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GNU/Linux text console, X11 not involved, indeed not even installed. Keyboard is US layout, keymap US default. Kernel version 2.20.x or later.

An application written in C is getting keyboard input in translation mode, i.e. XLATE or UNICODE. When a key is pressed, the application receives the corresponding keystring. As an example, you press F1, the application reads "\033[[A".

Before the kernel sends the keystring to the application, it must know which key is pressed, i.e. it must know its scancode. In the F1 example above, the scancode for the key pressed is 59 or 0x3b.

That's to say even when the keyboard is in translation mode, the scancodes are held somewhere in memory. How can the application access them without switching the keyboard to RAW or MEDIUMRAW mode? A code snippet would help.

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4 Answers 4

Chances are that you are issuing the ioctl commands on the wrong file descriptor, check for error codes coming back from ioctl and tcsetattr.

You should be opening the console device, and then issuing your keyboard translation commands on that device. You would have to basically mimic what the X server is doing.

This is a link to the source code on codesearch.google.com: http://tinyurl.com/5yd92j

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Could you please replace the tinyurl with the real url? The specified tinyurl does not work. –  slashmais Mar 7 '12 at 6:33

Sure, the code you want to look at is in kbd-1.12.tar.bz2, which is the source bundle for the 'kbd' package. The 'kbd' package provides tools such as 'dumpkeys', 'showkeys' and 'loadkeys', which are useful for looking at the current keyboard mapping, checking what keys emit what scancodes, and loading a new mapping.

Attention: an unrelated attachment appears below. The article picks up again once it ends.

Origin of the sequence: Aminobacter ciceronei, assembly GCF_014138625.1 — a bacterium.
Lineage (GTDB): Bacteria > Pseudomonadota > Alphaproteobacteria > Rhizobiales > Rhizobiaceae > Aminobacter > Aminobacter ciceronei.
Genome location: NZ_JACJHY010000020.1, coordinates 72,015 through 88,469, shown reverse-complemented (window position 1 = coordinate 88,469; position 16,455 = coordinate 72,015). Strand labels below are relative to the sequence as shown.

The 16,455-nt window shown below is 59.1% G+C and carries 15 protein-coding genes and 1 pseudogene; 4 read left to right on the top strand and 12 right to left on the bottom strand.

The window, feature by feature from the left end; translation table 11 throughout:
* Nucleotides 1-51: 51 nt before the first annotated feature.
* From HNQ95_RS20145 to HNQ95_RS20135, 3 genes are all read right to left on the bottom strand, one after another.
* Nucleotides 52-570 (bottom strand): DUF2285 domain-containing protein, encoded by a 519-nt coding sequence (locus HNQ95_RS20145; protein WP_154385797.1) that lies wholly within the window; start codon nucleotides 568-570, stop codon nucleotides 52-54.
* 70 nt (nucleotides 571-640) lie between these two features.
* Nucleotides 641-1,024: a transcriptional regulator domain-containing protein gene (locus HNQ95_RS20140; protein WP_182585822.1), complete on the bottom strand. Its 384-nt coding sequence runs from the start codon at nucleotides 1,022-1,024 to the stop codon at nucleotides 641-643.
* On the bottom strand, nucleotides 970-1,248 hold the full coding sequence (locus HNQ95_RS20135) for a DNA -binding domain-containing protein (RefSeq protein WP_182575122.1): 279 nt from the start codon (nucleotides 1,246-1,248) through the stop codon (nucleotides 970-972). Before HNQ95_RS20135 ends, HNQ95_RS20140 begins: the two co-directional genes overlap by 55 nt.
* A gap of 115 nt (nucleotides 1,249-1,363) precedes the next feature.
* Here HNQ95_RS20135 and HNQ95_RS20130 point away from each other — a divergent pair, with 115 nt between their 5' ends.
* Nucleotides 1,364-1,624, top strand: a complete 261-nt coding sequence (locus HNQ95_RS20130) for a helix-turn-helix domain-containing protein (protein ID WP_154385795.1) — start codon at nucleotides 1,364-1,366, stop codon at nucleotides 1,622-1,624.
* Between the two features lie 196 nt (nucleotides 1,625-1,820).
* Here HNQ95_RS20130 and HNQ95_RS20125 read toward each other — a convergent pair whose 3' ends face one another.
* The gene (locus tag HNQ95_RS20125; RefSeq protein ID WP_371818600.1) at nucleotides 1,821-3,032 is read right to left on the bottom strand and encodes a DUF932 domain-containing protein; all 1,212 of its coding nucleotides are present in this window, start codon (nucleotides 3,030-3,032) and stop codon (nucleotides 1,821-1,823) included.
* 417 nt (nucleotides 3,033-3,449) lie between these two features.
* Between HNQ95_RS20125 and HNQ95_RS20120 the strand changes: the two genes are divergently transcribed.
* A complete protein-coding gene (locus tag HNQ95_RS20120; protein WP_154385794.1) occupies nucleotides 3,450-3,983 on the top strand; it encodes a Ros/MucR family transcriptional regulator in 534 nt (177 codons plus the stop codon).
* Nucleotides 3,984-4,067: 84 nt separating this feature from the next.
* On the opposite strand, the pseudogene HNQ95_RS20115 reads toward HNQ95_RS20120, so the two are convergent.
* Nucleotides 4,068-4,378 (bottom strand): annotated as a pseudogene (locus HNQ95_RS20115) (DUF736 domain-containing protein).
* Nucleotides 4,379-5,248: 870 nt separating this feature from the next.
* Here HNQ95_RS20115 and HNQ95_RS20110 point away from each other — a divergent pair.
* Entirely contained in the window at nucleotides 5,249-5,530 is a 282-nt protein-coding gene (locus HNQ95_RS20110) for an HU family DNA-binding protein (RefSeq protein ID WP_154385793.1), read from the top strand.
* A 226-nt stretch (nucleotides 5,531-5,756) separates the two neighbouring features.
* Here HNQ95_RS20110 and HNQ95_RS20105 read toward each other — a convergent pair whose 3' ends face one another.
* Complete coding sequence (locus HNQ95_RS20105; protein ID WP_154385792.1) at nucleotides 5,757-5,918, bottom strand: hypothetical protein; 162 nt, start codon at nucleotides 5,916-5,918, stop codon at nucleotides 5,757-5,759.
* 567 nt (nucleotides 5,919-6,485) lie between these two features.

You will have to communicate with the kernel via ioctls, and it's quite complicated, so I recommend reading the source of that package to see how it's done.

Here's a link to the tarball: kbd-1.12.tar.bz2 (618K).

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At a terminal I entered "dumpkeys -f > test.txt" and there was a great deal of detailed information, including:

keycode 29 = Control
...
string F1 = "\033[[A"
string F2 = "\033[[B"
string F3 = "\033[[C"
string F4 = "\033[[D"
string F5 = "\033[[E"
string F6 = "\033[17~"
string F7 = "\033[18~"
string F8 = "\033[19~"
...
string Prior = "\033[5~"
string Next = "\033[6~"
string Macro = "\033[M"
string Pause = "\033[P"

dumpkeys was included by default with my distribution. But you should be able to find it in what jerub posted. I would start by looking kbd-1.12/src/loadkeys.y.

It looks like the kernel is responsible for holding that data, and can report to those who know how to ask.

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You maybe want to look at kbdev or evdev (look at your Documentation/input/input.txt file in your kernel source directory for starters.) That would work for console access.

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